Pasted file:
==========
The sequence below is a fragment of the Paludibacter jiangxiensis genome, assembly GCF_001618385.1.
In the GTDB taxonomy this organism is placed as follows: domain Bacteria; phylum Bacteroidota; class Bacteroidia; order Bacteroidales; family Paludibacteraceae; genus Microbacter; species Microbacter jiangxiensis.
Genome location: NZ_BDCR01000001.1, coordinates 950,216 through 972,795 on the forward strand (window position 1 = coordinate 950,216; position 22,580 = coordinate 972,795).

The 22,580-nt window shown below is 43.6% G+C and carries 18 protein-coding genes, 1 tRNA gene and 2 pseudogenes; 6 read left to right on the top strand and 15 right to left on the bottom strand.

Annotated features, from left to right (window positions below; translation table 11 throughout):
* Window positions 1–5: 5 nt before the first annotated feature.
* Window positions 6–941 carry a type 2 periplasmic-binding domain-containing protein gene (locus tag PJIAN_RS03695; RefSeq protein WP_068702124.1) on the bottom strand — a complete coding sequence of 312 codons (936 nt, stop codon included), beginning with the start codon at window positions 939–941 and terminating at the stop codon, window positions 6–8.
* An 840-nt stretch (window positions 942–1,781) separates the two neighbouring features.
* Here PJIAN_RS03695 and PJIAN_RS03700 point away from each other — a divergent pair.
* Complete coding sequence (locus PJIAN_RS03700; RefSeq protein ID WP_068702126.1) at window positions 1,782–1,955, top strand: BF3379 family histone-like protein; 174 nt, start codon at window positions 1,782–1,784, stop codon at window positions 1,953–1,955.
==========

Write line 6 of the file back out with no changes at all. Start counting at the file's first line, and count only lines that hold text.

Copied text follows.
* Window positions 1–5: 5 nt before the first annotated feature.